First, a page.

The Church stands as a hospital for us, a place that cures the sick. She is a hospital but not simply a hospital, she is also a school of repentance and prayer. These are the medicines and practices that help us to undergo purification of our souls, and it is this purification that helps us develop the good soil of the heart. These things help us to follow the words of our Lord Jesus Christ faithfully, to the end. To become those who “hearing the word, hold it fast in an honest and good heart, and bring forth fruit with patience.”
The chalice that is brought out for communion every Sunday is plated in gold in order to reflect the precious nature of that which it is carrying. The gospel cover is wrapped in a beautiful decorative cover, usually with some gold plating, in order to remind us of the precious quality of the words that are contained therein. In the same way, we are called to make ourselves purified and cleansed vessels in order to receive the precious seeds of God’s word in a fitting and acceptable manner. Everything in the life of the Orthodox Church is meant to help us on this path, this royal road, this narrow way of Christ.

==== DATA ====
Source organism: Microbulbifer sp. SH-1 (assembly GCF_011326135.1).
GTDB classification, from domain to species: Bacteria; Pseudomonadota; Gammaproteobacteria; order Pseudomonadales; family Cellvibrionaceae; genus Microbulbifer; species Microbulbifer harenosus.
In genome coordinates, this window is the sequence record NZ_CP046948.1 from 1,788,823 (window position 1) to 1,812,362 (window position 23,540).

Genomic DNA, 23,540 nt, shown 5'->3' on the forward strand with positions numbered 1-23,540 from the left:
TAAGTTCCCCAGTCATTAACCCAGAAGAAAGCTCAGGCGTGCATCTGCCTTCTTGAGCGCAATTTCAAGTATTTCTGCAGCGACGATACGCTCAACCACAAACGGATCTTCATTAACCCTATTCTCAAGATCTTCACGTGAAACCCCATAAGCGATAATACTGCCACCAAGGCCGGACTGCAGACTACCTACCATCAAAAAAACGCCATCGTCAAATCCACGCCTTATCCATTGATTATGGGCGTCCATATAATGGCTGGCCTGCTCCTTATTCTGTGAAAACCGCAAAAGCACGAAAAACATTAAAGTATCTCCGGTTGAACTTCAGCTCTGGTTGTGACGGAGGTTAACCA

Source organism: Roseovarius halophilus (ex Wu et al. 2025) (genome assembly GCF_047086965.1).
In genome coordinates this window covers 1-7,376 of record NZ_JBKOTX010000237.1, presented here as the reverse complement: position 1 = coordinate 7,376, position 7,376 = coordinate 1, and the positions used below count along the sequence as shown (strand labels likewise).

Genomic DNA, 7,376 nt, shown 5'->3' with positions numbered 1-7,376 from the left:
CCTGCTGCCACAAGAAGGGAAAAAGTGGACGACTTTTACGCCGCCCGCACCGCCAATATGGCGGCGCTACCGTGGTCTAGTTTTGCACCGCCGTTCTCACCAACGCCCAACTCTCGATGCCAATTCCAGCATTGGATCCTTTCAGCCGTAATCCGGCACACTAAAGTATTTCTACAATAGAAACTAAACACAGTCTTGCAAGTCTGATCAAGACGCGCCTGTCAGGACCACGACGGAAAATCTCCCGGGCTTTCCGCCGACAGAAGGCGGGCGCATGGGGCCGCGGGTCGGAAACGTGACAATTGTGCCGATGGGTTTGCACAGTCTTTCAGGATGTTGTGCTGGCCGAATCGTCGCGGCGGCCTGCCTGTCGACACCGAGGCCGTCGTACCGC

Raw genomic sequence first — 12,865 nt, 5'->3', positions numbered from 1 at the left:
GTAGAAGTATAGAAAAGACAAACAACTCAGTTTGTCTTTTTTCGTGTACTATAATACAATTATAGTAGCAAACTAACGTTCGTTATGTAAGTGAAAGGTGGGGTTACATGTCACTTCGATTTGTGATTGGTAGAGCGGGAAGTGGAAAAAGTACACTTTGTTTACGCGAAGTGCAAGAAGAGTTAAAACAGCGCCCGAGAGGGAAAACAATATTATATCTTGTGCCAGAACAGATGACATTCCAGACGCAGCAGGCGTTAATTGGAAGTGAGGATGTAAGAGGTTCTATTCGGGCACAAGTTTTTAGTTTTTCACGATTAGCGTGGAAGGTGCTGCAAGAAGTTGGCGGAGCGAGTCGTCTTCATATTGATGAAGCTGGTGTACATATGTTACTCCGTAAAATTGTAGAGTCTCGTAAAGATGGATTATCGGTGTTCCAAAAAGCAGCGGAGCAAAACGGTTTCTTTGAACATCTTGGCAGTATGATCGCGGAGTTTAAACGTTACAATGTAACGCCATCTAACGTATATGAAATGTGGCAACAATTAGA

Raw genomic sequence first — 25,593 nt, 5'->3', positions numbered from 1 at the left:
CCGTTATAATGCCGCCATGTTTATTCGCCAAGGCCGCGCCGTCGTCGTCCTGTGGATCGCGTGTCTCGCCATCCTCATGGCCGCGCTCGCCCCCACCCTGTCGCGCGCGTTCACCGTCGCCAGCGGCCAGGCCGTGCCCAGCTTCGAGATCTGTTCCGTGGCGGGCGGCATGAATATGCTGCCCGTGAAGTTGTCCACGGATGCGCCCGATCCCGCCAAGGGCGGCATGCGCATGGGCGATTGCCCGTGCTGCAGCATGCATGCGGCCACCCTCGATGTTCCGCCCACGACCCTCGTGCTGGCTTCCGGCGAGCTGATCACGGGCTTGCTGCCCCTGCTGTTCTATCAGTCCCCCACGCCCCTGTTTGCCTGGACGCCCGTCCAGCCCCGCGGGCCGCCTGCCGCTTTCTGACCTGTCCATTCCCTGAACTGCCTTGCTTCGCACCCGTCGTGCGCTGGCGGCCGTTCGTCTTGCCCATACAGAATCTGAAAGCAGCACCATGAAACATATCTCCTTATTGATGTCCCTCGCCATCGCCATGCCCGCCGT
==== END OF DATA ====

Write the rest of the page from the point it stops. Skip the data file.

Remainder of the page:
We are consistently called to help the poor and needy, to visit the sick and the prisoners, and to clothe the naked, to support the church. Acts such as these help us to become detached from our wealth and possessions. As Orthodox Christians we are called to fast for over half the year. We also undertake other forms of asceticism, such as doing prostrations in our private prayers or staying up late and praying even when it means getting less sleep. We undertake activities that are not easy and not convenient. We serve others, we love our enemies. We do these things so that our heart will remain soft and fertile for God and not stony, rocky and hard. We do these things because we don’t want to be choked by the pleasures of life. Once someone is sucked into the quick sand of a life of pleasure, it is tough to crawl back out. So this is why the Church offers us her spiritual practices and methods and these have been tried, tested and true according to the lives of the saints who have lived them for centuries.